What I’ve learned is that the terrible (“terrible” is my word for everything about this flood – I want to be more imaginative, but my brain is tired from all the terribleness) flooding in High River isn’t caused from the same flooding that Calgary’s flooding is.  While ours is coming from the Bow River Basin, the HPhoto Credit to Nadiaigh River flooding is caused by the OldMan River Basin flooding… and the flooding at Bragg Creek is caused by flooding of Elbow River (we visited Elbow Falls in a previous blog)… Elbow River joins Bow River IN Calgary… 😦 Two flooding rivers meeting right in the middle of the city..   And all three rivers will come together right before Medicine Hat ….

I guess it really doesn’t matter, now, who/which “caused it.”

All that matters is:AMP radio - Banding together
~ that people and animals are safe and/or being rescued
~ that we realize the rescue teams are heros ~ some have even lost their own homes, but instead of wallowing in self-pity, they are out there, rescuing
~ that people continue to kind and patient towards eachother
~ the people don’t despair
~ that people don’t take advantage of the suffering of others

And, even though my brain keeps wanting to sing: “And it’s a hard, it’s a hard, it’s a hard, and it’s a hard ~ It’s a hard rain’s a-gonna fall“…  I keep insisting that, instead, it sings: “THE SUN WILL COME OUT TOMORROW“…

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Athabasca Falls and Columbia Icefields

The next road we took was Icefields Parkway, which parallels the Continental Divide.    It goes from Jasper to the turn-off Athabasca Falls 1towards Banff (Highway 1, the Trans-Canada Highway).

Just about 30 kms (10 miles) south of Jasper, is Athabasca Falls.

It is such a majestic waterfall, you’d think it was higher – but it’s “only” 23 meters (75 feet)… actually, that’s pretty high! I mean, maybe not if you are comparing it to Niagara Falls (which is 51 meters/167 feet), or Kerepakupai Merú  (Angel Falls) in Bolívar, Venezuela (which is 979 meters/3,212 feet, and considered the tallest in the world!)
Athabasca FallsAthabasca's carving

The Athabasca River runs through a riverbed of quartzite and limestone, which has finally eroded and carved out gorges and potholes, creating this beautiful scenery!

It is very accessible, has a parking lot, boardwalks, and restroom facilities – not really “roughing it”, which works out well for most people.  And for those who want more of a challenge ~ well, it’s still worth the stop on your way to wherever it is you are going!Athabasca boardwalk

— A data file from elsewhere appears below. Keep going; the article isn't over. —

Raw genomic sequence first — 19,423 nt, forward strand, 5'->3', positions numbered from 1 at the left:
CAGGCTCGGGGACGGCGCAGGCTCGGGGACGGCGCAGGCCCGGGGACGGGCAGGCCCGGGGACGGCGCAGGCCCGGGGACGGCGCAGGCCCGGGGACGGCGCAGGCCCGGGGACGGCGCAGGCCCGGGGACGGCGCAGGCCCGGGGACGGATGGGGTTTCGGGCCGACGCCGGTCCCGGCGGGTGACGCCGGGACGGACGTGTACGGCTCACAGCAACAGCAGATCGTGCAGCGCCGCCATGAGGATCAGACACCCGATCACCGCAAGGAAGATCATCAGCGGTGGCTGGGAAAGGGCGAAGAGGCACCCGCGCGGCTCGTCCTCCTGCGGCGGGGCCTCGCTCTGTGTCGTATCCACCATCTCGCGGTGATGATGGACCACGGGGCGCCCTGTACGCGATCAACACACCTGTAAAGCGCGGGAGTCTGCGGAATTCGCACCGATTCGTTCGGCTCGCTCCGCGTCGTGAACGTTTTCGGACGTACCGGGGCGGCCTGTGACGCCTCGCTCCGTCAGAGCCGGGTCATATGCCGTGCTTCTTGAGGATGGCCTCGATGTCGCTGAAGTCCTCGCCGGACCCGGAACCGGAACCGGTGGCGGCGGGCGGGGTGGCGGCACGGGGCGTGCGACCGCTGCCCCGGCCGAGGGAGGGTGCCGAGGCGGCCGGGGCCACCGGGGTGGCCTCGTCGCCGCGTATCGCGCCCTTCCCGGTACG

And, Athabasca Falls’ headwater is the Columbia Glacier, which is part of the Columbia Icefields, about 70 kms further south.

Athabasca Falls 2

Conveniently located right on the side of the Icefields Parkway, is the Columbia Icefields Discovery Center and the Athabasca Glacier.

You can walk TO the Athabasca Glacier from the convenient parking lot, but you are not allowed to walk ON it, since it’sAthabasca Glacier steadily receding.   Apparently, it recedes at a rate of about 5 meters (16 feet) per year.  If you hurry, you can still visit this one, though – it’s still 6 kms long and 1 km wide…. when you walk towards it, however, there are signs and markers along the way of how far the Glacier extended at which year… it enforces how important it is to obey the “don’t walk on this” rule.

The ExplorersYou CAN take a guided bus ride on to it, by way of a “Massive Brewster Ice Explorer” (a great big bus specifically for driving up the glacier), for which you can sign up at the Visitor’s Center.  They operate from mid-April to mid-October.

The Icefield extends from Mount Columbia (3747 meters/12,294 feet tall) on the west side to Mount Athabasca (3491 meters/11,452 feet) on the east side. It covers approximately 215 square kms (although I’ve seen a couple of reports that say 325 square kms?), and can be up to 360 meters deep… Interestingly, up to 7 meters of snow falls during the winter each year, which is more than can melt during the summer, so it continues to add mass.SONY DSC
Glaciers

There are 8 major glaciers, including the Athabasca (of course), the Dome and the Stutfield (both also can be seen from the Icefields Parkway), and the Castleguard, Columbia, and Saskatchewan.

Columbia Icefield areaThe Icefield caps the Continental Divide and the water splits into three at Snow Dome (3,456 meters/3,456 m (11,339 ft) tall), and pours into the Arctic, the North Atlantic and the Pacific Oceans.  In fact, the headwaters of the North Saskatchewan River are here, as well as the Columbia Basin.

Next stop: Banff National Park.

http://www.icefieldsparkway.ca/journey.html
http://www.explorerockies.com/columbia-icefield/